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An empirical study of the efficiency of learning ... - ResearchGate

An empirical study of the efficiency of learning ... - ResearchGate

appear to be much more

appear to be much more effective at solving boolean concept learning than much more sophisticated methods employing GP or EP [Koza 94 ], [Chellapilla 98]. Another objective is to show that a GA is sometimes most efficient when a tiny population size is used. It was this fact which suggested to the author that a PH might be more efficient. 2 CARTESIAN GENETIC PROGRAMMING In CGP a program is seen as a rectangular array of nodes. The nodes represent any operation on the data seen at its inputs. Each node may implement any convenient programming construct (if, switch, OR, * etc.). All the inputs whether primary data, node inputs, node outputs, and program outputs are sequentially indexed by integers. The functions of the nodes are also separately sequentially indexed. The chromosome is just a linear string of these integers. The idea is best explained with a simple example. Fig 1. shows the genotype and the corresponding phenotype for a program which implements both the difference in volume between two boxes V 1 - V 2 , and the sum of the volumes, V 1 + V 2 , where, V 1 = X 1 X 2 X 3 , V 2 =Y 1 Y 2 Y 3 . The particular values of the dimensions of the two boxes X 1 , X 2 , X 3 , Y 1 , Y 2 , Y 3 , are labelled 0-5, and are seen on the left. The function set is nominally {0=Plus, 1=minus, 2=multiply, 3=divide, 4=or, 5=xor}, the functions actually used in this example are shown in bold in the genotype and are seen inside the nodes. It is nor necessary for the function types to be embedded in the genotype in this way, they could just as well form a contiguous section of the genome. The program outputs are taken from node outputs 10 and 11, V 1 and V 2 are each re-used in the calculation of the two outputs. Genotype 0 1 2 3 4 2 6 2 2 7 5 2 8 9 0 8 9 1 10 11 Phenotype 0 0 6 8 1 2 2 0 2 1 * 6 2 * 8 9 + 10 10 3 4 5 3 4 2 * 7 7 5 2 * 9 8 9 1 - 11 11 a particular cell, is referred to as levels-back. Using a levels-back =1 forces maximum re-use of individual node outputs but hampers large scale re-use of collections of nodes. However using levels-back = number of columns with only a single row allows unrestricted connectivity of nodes and program inputs. One of the advantages of this representation of a program is that the chromosome representation used is independent of the data type used for the problem, as the chromosome consists of addresses where data is stored. Additionally when the fitness of a chromosome is calculated no interpretation of the genome is required to obtain the addresses in data arrays. Unlike LISP expressions there are no syntactical constraints which must be observed when crossover is carried out. Mutation is very simple one merely has to allow changes to the genes which respect either the functional constraints or the constraints imposed by levels-back. Nodes do not have to be connected and can therefore be redundant, thus the number of nodes used can vary from 0 to the maximum number available. Automatically defined functions emerge quite naturally in this scheme as if a particular collection of gates is very useful then it may be connected many times. In the example shown in Fig 1. There is good re-use of sub-trees with outputs 8 and 9. In the example shown all the nodes have the same number of inputs; this is a convenience, not a fundamental requirement. Thus the representation could be readily generalised to accommodate variable number of inputs and outputs for each node. Whether the representation discussed offers more efficient evolution of programs in general, will have to await further experiments. However the effectiveness of the closely related PDGP [Poli 97] suggests that that signs are favourable. In this paper a special case of CGP is employed where the data type is binary and the network is allowed to be feedforward only, this is appropriate for Boolean concept learning. The function set for this is shown in Table 1. Table 1: Allowed cell functions 0 1 2 3 4 5 6 7 8 9 0 1 a b ⎺a ⎺b ab a⎺b ⎺ab ⎺a⎺b 10 11 12 13 14 a ⊕ b a ⊕⎺b a + b a +⎺b ⎺a + b 15 16 17 18 19 ⎺a +⎺b a⎺c + bc a⎺c +⎺bc ⎺a⎺c + bc ⎺a⎺c + ⎺bc Figure 1: An example CGP genotype and phenotype If no sequential behaviour is assumed then the inputs of vertical lines of nodes can only be connected to the outputs (or program inputs) which are on the left. The number of columns on the left, which may be connected to All the nodes are assumed to possess three-inputs, if the functions require less, then some connections are ignored, this introduces an additional redundancy into the genome. In Table 1, ab implies a AND b, ⎺a indicates NOT a, ⊕ represents the exclusive-OR operation and + the OR operation. Functions 0-15 are the basic binary functions of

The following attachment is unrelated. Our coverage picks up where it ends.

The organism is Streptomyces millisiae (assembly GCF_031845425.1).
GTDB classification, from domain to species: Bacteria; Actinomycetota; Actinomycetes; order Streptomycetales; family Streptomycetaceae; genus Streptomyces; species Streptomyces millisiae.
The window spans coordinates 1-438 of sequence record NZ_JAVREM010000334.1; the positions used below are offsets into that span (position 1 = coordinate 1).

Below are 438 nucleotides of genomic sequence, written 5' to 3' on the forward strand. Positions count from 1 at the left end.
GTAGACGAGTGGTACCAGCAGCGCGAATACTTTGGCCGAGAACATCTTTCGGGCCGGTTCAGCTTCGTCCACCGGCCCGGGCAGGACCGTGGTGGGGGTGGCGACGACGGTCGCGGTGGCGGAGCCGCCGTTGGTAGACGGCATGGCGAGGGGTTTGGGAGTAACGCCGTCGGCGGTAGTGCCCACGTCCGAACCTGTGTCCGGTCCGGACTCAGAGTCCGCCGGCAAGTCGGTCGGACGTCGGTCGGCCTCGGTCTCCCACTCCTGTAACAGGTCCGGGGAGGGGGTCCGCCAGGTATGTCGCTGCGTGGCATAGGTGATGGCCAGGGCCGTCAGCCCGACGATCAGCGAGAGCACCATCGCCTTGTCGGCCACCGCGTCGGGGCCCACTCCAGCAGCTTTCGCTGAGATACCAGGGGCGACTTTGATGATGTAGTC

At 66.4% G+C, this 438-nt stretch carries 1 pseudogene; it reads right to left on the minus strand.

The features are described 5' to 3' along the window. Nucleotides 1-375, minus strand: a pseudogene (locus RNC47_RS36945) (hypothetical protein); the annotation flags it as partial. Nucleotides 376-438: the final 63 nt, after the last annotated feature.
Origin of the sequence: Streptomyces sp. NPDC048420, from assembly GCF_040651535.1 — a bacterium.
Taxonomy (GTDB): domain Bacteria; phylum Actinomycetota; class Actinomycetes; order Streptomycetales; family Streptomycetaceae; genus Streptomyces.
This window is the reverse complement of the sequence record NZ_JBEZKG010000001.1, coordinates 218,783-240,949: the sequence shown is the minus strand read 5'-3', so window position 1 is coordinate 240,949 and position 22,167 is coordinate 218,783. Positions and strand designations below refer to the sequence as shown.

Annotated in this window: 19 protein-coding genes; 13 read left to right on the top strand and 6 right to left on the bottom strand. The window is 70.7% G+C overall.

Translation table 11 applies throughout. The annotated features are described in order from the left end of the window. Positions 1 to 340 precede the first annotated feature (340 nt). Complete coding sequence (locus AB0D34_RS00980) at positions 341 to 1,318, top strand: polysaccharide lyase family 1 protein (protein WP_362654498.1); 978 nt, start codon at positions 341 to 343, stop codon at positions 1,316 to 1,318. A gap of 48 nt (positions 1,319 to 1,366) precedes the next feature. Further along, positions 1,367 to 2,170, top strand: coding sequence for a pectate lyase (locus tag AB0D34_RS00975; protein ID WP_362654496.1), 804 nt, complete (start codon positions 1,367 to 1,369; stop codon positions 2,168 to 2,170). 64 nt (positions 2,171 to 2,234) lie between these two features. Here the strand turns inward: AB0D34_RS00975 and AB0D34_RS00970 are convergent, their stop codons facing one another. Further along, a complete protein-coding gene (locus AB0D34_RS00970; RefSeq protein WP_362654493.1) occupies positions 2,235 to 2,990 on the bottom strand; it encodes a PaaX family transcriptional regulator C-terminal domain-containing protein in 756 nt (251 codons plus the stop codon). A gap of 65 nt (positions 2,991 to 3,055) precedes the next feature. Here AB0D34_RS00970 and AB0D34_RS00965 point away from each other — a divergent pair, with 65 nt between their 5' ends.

0, 1 and two inputs. Functions 16-19 are all binary multiplexers with various inputs inverted. The multiplexer (MUX) implements a simple IF-THEN statement (i.e. IF c=0 THEN a ELSE b). These functions (16-19) are called universal logic modules (ULMs). They are well known to be very effective and efficient building blocks for logic circuits [ Chen and Hurst 82]. 3 CHARACTERISTICS OF THE GENETIC ALGORITHM AND THE PROBABILISTIC HILLCLIMBER The GA used in this paper is very simple. It is generational in nature, with uniform crossover (50% of genetic material is exchanged), random mutation, and size two probabilistic tournament selection. In this method of parent selection, the fittest chromosome in a tournament is only accepted with a given probability (in this case 0.7), otherwise, the chromosome with the lower fitness is chosen. The amount of genetic recombination is determined by the breeding rate, which represents the percentage of the population, which will take part in recombination. The mutation rate is defined as the percentage of the genes of the entire population, which will undergo mutation. The GA always employs simple elitism where the fittest chromosome of one generation is automatically promoted to the next. There is strong evidence [Miller 98a], that this is extremely beneficial. The fitness of a chromosome is calculated as the ratio of the number of correct output bits divided by the total number of output bits taken over all input combinations. The GA terminates after the chosen number of generations, or when 100% correctness is reached (whichever is the sooner). The PH algorithm begins with a randomly initialised population of chromosomes. The best chromosome is promoted to the next generation, all the remaining population members are mutations of this chromosome. The process is iterated until termination (same conditions as GA). The only parameters associated with this algorithm are: number of runs, population size, number of generations, and mutation rate. The larger the population the stronger the selection pressure. The same genotype representation was used for both the GA and PH algorithms. 4 DEFINITIONS AND RESULTS The problems studied in this paper are the even-parity functions, with 3,4, and 5 inputs, and the 2-bit multiplier. The n-bit parity function has n binary inputs, and a single binary output. If the parity is even the output is one if there are an even number of ones in the input stream. The even parity functions of a given number of variables are the most difficult functions to find when carrying out a random search of all GP trees with function set {and, or, nand, nor} [Koza 92]. The n-bit multiplier has 2 n-bit inputs and one 2n-bit output, which is the binary result of multiplying each of the n-bit inputs. It is a difficult function to evolve even when using the complete set of logic gates shown in Table 1. The reason for studying it here is that it differs markedly from the parity functions in that it is built most efficiently with a variety of gates, unlike the parity functions which can be easily built with a single gate (xor). The method used to assess the effectiveness of an algorithm, or a set of parameters, is that favoured by Koza [Koza 92]. It consists of calculating the number of individual chromosomes, which would have to be processed to give a certain probability of success. To calculate this figure one must first calculate the cumulative probability of success P(M, i), where M represents the population size, and i the generation number. R( z) represents the number of independent runs required for a probability of success (100% functional), given by z, by generation i. I(M, z, i) represents the minimum number of chromosomes which must be processed to give a probability of success z, by generation i. The formulae for these are given below, N s (i) represents the number of successful runs at generation i, and N total , represents the total number of runs: N s ( i) ⎧ log(1 − z) ⎫ P( M , i) = , R ( z) = ceil⎨ ⎬ , N total log(1 − P( M , i) ⎭ I(M, i, z) = M R( z) i Note that when z =1.0 the formulae are invalid (all runs successful). In the tables and graphs of this section z takes the value 0.99 unless stated otherwise. The variation of I(M, z, i) with population size has been investigated for the parity, and multiplier functions. The set of primitive functions used for the parity functions (gate set) was {and, or, nand, nor}, unless stated to the contrary, and for the multiplier all gates were allowed. For the 4-bit even-parity function, I(M, z, i) was investigated as a function of M, for three different geometry sizes, 16 x 16, 10 x 10, and 3 x 3, the latter two employed the complete set of allowed primitives (Table 1) Also three geometries were chosen for the 2-bit multiplier, 10 x 10, 7 x 7, and 4 x 4. The different geometries were investigated because the difficulty of the boolean concept learning depends on the amount of resources allocated [Miller 98b], thus it was anticipated that the GA parameters most likely to lead to success would be dependent on this. It should be noted that using I(M, z, i) as a measure of computational effort does not directly equate to CPU time when different geometries are being used. A more rigorous treatment would take this into account but the simple object here was to adopt the measure that other researchers have used. It took a great deal of time to collect all the data shown in this section as hundreds of runs of thousands of generations were required for each data point shown in the graphs. In all the tables the figures in parentheses in the R(z) column refer to the number of successful runs (out of